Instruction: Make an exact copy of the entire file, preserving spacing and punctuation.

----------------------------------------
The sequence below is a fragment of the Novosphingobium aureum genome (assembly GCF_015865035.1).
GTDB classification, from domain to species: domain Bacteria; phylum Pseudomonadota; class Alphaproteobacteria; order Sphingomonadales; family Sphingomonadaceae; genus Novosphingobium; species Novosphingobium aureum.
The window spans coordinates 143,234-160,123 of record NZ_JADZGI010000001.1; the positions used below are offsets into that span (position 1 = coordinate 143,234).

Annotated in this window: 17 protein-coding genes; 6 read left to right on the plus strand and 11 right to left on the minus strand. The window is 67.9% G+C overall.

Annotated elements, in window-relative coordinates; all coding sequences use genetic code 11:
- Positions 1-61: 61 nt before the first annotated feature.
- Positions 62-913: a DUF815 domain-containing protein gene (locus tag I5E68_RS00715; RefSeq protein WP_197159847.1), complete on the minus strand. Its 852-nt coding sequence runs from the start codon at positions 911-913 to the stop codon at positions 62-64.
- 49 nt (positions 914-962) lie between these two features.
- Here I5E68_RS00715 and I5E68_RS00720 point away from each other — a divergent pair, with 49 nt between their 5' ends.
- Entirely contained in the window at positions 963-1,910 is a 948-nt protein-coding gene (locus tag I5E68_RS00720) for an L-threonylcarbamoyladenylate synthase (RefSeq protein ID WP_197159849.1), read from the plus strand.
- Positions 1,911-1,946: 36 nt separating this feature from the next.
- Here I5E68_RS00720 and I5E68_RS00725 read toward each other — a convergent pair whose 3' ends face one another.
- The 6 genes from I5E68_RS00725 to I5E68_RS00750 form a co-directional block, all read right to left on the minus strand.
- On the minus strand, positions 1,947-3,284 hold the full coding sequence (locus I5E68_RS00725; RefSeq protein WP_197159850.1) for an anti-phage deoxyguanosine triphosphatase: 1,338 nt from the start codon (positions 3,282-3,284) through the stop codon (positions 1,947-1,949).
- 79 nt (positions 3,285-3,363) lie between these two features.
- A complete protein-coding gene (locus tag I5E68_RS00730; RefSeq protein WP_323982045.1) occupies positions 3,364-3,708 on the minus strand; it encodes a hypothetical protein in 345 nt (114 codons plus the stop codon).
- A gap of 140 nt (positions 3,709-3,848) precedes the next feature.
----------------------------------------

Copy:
The sequence below is a fragment of the Novosphingobium aureum genome (assembly GCF_015865035.1).
GTDB classification, from domain to species: domain Bacteria; phylum Pseudomonadota; class Alphaproteobacteria; order Sphingomonadales; family Sphingomonadaceae; genus Novosphingobium; species Novosphingobium aureum.
The window spans coordinates 143,234-160,123 of record NZ_JADZGI010000001.1; the positions used below are offsets into that span (position 1 = coordinate 143,234).

Annotated in this window: 17 protein-coding genes; 6 read left to right on the plus strand and 11 right to left on the minus strand. The window is 67.9% G+C overall.

Annotated elements, in window-relative coordinates; all coding sequences use genetic code 11:
- Positions 1-61: 61 nt before the first annotated feature.
- Positions 62-913: a DUF815 domain-containing protein gene (locus tag I5E68_RS00715; RefSeq protein WP_197159847.1), complete on the minus strand. Its 852-nt coding sequence runs from the start codon at positions 911-913 to the stop codon at positions 62-64.
- 49 nt (positions 914-962) lie between these two features.
- Here I5E68_RS00715 and I5E68_RS00720 point away from each other — a divergent pair, with 49 nt between their 5' ends.
- Entirely contained in the window at positions 963-1,910 is a 948-nt protein-coding gene (locus tag I5E68_RS00720) for an L-threonylcarbamoyladenylate synthase (RefSeq protein ID WP_197159849.1), read from the plus strand.
- Positions 1,911-1,946: 36 nt separating this feature from the next.
- Here I5E68_RS00720 and I5E68_RS00725 read toward each other — a convergent pair whose 3' ends face one another.
- The 6 genes from I5E68_RS00725 to I5E68_RS00750 form a co-directional block, all read right to left on the minus strand.
- On the minus strand, positions 1,947-3,284 hold the full coding sequence (locus I5E68_RS00725; RefSeq protein WP_197159850.1) for an anti-phage deoxyguanosine triphosphatase: 1,338 nt from the start codon (positions 3,282-3,284) through the stop codon (positions 1,947-1,949).
- 79 nt (positions 3,285-3,363) lie between these two features.
- A complete protein-coding gene (locus tag I5E68_RS00730; RefSeq protein WP_323982045.1) occupies positions 3,364-3,708 on the minus strand; it encodes a hypothetical protein in 345 nt (114 codons plus the stop codon).
- A gap of 140 nt (positions 3,709-3,848) precedes the next feature.